Eliza Paul was building paper race cars in the engineering department at Lakehead University when she was nine years old. She also learned how to monitor someone’s heart rate, studied Indigenous history and earned financial credits to cover tuition in her freshman year that was still almost a decade away.
It was part of a creative initiative that connected the Thunder Bay, Ont.-based university with schools in the area, helping provide children as young as Grade 4 who face socioeconomic challenges a chance to start envisioning their futures early and earn financial support to make it a reality.
“I want to be the first one to graduate in my family,” said Eliza, now 13, who is Indigenous and living in foster care.
Christine Scheibler, who has cared for Eliza since birth, added: “My daughter has a goal now. It has made her think of the future and what she wants to be.”
Educators and researchers are increasingly realizing that exposing students like Eliza to postsecondary schooling should start in the elementary-school years. That’s around the time the gap in literacy between those from disadvantaged backgrounds and other students starts to show and, by the middle-school years, they may grow disengaged in academics. By high school, it could be too late, some say, because many students have started to solidify their academic career.
Fiona Deller, senior executive director of research and policy at the Higher Education Quality Council of Ontario, a government agency, said many intervention programs tend to happen in high school, because there’s a natural link to a postsecondary education. But she said that engaging children from disadvantaged backgrounds early in their schooling builds their confidence and self-esteem.
“It may be early to actually talk about university and college, specifically, but it’s not too early to start building a student’s academic confidence. Not only the confidence that they can do this, but the ability to navigate the education system and believe they belong there and they can succeed and excel in the academic system,” Ms. Deller said.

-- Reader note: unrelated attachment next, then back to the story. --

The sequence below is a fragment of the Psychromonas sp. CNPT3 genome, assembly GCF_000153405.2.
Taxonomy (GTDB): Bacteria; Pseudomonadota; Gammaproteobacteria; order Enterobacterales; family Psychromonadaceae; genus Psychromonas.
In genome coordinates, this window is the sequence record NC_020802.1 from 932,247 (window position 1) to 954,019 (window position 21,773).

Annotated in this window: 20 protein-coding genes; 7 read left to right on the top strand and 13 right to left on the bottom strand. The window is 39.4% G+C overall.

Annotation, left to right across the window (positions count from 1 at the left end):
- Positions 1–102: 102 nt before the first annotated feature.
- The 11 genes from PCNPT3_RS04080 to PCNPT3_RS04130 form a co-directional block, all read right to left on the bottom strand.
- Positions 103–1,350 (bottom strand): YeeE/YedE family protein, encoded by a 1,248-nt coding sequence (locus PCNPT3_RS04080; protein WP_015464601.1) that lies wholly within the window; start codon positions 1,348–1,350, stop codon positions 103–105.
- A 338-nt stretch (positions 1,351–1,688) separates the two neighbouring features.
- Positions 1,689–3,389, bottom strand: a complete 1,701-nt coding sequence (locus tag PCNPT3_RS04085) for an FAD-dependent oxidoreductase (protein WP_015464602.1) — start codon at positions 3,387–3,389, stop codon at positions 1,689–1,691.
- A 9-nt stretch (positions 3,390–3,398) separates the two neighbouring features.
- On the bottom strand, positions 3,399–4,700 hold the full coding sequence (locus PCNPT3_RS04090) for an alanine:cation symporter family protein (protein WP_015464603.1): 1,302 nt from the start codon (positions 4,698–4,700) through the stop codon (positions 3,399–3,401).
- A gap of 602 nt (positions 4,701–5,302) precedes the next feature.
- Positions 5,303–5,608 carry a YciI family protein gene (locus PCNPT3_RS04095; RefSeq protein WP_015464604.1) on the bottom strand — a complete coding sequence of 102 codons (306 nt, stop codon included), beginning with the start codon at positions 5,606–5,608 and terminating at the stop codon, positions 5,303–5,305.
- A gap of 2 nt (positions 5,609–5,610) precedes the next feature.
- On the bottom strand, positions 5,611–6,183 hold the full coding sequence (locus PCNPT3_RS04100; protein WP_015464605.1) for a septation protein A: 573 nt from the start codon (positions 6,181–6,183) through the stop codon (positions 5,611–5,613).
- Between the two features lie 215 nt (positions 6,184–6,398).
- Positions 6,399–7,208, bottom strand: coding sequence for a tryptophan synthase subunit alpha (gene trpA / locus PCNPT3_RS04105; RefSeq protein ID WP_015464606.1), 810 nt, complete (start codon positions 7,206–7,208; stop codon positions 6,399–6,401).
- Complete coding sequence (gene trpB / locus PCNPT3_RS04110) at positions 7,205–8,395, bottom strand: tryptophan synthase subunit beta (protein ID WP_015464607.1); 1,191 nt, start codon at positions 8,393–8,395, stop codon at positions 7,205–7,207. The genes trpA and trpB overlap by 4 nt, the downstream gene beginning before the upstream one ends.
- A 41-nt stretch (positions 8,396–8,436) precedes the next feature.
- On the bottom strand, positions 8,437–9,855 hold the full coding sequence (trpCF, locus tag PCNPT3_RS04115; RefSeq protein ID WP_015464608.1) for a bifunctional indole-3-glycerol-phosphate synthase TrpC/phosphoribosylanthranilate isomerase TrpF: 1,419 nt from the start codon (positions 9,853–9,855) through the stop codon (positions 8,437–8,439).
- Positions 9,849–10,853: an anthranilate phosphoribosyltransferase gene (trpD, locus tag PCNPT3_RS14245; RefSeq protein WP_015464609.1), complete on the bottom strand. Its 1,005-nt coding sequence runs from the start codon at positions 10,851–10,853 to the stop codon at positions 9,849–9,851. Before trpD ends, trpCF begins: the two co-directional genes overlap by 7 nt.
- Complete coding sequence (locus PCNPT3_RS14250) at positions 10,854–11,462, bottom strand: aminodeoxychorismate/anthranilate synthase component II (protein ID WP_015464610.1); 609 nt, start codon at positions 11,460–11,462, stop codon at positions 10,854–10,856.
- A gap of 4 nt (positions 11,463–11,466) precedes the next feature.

The initiative at Lakehead, funded through donations, began eight years ago in partnership with the local public and Catholic school boards, and just expanded this past week to two other nearby districts, where students will travel for an hour and a half to get to campus. The University of Winnipeg has a similar program. Eligible students starting in Grade 4 must maintain good grades, participate in school or community programs, and attend the university at least once a year for a day of activities that involves athletics and exposure to different faculties.
They earn financial credits each year, and when they receive their high-school diplomas, those credits could equal as much as an entire year’s tuition. Not everyone will take a direct path to university, so the money will be held for up to five years.
Sherri-Lynne Pharand, superintendent of education at Lakehead Public Schools, said school staff became interested several years ago in developing a program for children to see themselves attending university in the future. They contacted Lakehead and were encouraged to find out it was planning a similar initiative.
About 65 students are enrolled in the program, and the majority of them are Indigenous. Others have parents who didn’t attend university and don’t have the financial means to do so.
“It’s so rewarding,” Ms. Pharand said. “Kids think about different career pathways and opportunities that are open to them that they really would not have thought about without this program.”
Amanda Stefanile, the program’s co-ordinator at Lakehead University, said she and her staff capture the elementary students’ attention with athletics on their visits to campus, and then introduce hands-on activities with various faculties, including engineering and nursing.
“I was very lucky. My mother had gone to postsecondary and encouraged me to go. A lot of students don’t have the same [opportunities]. By saying to them at a young age ‘Whatever you want to do, you’re going to have the ability to do it,’ that support system is really empowering,” she said.
Ms. Scheibler said Eliza is determined to attend university and to “break cycles.” Eliza said she doesn’t know of anyone in her family who has completed high school, let alone attended university.
“It has changed me, sort of changed my life. It made me have confidence,” Eliza said. “I want to be a role model for my family.”
The Globe and Mail, October 1, 2018